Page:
There are a lot of electronic games everywhere (usually on the ground floor of buildings).  
   
  Everyone who is not doing something on their mobile phone in the metro, is sleeping (a lot of sleeping goes on in the metro). Japanese have the magic ability to fall asleep in the metro and wake up in the right station. Note that their heads never touch the windows (as the windows may not be clean...)  
   
  The first time I visited Japan, it was the second week of the Athens 2004 Olympic Games. Watching Japanese TV at the hotel, I never saw any non-Japanese athlete competing. The TV covered live all Japanese athletes as they were competing. For example, if at the same time one Japanese was competing in swimming, another in riding and another in long-jump, all games would be live in 3 different channels. I got up in the middle of the night to watch the Closing Ceremony (due to time difference). The camera kept focusing on the Japanese players... Clearly sends the message to the young generation that if you make it to the Olympics, you will be famous...  
   
  Japanese are probably the most clean people in the world. Every food item is rapped into plastic bags even if it is stored in the refrigerator. There are free toilets in most stations. When you seat to eat they bring you a hot towel to clean your hands. Companies that are trying to advertise themselves give out free paper towels to the people who walk on the street. And people who have a "cold" cover their mouth so that they do not pass the "cold" to other people...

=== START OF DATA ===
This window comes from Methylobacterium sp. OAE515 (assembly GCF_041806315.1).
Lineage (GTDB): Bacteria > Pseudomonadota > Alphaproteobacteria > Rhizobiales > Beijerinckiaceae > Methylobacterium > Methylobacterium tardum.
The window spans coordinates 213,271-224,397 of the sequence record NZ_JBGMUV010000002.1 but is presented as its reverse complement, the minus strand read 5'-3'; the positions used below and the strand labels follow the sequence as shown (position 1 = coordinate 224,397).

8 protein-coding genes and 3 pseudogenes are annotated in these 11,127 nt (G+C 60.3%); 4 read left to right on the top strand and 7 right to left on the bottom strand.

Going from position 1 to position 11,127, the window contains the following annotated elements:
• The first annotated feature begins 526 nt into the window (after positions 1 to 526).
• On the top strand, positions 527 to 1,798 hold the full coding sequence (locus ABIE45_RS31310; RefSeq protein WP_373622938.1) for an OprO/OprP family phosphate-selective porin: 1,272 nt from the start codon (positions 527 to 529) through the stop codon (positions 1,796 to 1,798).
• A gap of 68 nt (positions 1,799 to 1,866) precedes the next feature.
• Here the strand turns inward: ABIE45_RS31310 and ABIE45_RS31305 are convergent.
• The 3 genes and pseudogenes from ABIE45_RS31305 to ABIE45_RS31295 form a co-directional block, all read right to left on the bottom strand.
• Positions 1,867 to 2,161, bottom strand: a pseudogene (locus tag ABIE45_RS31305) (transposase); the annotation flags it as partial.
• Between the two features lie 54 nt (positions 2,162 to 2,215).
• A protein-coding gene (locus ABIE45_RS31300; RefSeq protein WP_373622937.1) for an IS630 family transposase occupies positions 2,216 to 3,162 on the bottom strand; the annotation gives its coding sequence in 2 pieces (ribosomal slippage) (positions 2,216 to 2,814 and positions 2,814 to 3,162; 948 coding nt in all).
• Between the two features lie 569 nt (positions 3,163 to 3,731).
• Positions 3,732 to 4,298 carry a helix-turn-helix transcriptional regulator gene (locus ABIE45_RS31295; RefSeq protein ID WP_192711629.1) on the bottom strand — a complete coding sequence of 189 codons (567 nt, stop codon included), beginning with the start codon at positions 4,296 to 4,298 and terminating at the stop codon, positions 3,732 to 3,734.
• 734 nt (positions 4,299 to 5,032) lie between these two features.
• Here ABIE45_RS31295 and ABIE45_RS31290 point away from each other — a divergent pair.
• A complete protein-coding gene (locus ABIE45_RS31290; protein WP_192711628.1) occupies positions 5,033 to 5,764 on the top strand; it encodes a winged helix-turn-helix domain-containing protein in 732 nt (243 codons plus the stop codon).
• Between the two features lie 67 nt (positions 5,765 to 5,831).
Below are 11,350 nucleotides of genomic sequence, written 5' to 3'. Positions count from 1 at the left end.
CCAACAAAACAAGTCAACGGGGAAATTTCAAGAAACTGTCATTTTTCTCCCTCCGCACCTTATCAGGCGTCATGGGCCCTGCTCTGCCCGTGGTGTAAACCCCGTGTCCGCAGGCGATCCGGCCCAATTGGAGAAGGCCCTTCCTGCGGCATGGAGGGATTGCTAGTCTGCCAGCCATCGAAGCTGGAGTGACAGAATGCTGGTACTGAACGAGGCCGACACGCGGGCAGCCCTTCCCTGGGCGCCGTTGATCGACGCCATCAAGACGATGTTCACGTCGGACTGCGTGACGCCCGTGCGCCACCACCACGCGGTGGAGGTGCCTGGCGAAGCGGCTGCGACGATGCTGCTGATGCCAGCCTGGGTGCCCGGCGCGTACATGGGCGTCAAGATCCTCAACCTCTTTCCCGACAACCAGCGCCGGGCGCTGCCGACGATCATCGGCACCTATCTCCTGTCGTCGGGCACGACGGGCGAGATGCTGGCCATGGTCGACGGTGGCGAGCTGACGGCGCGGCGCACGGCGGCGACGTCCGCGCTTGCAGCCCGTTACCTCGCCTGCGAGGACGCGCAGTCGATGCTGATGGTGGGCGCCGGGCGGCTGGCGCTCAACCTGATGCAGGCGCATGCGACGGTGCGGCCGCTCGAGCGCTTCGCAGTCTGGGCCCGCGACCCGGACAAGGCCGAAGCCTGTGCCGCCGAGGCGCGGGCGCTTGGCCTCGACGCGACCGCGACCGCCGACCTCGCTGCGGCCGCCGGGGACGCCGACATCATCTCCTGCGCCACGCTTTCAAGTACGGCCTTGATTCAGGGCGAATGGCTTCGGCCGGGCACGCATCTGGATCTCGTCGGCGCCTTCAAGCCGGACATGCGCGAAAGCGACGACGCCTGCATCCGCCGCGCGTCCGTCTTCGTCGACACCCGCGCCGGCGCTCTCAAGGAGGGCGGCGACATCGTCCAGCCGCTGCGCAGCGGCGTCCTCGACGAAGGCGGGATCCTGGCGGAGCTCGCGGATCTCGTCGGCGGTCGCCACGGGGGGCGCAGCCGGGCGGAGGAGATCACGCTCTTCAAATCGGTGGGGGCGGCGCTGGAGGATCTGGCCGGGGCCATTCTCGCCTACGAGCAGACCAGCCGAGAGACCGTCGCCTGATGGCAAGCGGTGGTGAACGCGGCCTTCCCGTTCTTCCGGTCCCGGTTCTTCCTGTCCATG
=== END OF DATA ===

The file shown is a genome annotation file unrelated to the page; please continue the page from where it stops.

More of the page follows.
And every toilet has an electronic system to clean yourself. You got different options on the side depending on how you like the water (straight up, on the side...). I assume most non-Japanese visiting Japan do not use this system. I wonder how difficult is for Japanese visiting other countries to use toilets without this cleaning system...  
   
  If you want to see young, differently dressed people, you should walk around Shibuya in Tokyo. To see business people go to Ginza and Shimbashi. The tourists concentrate around Roppongi. This is where the night life is.  
   
  One evening you should go to Kabuki-Za to watch the traditional Japanese theater called "Kabuki". Kabuki was developed during the Edo Period (1603-1868), an era of peace and isolation from the rest of the world. Headphones with English translation are provided.  
     
  Although there are quite a few things to see in Tokyo, the historical part of Kyoto is truly worth a visit. The best time in visit is Spring or Fall. It is best to stay one night in Kyoto as it is too big to explore in one day. While the most important places are the "Kiyomizu Temple", the "Heian Shrine" and the "Ginkakuji Temple", walking between each one of them is equally interesting. As you walk, you can imagine the days when aristocrats and samurai inhabited these neighborhoods....  
     
  In the winter, although Tokyo is as cold as northern Europe, it is always sunny!  
     
  People do not smoke while they are walking. There are designated places on the pavement for people to stop and smoke...  
     
  Here is some of the Japanese Art that I liked  
     
  General Photos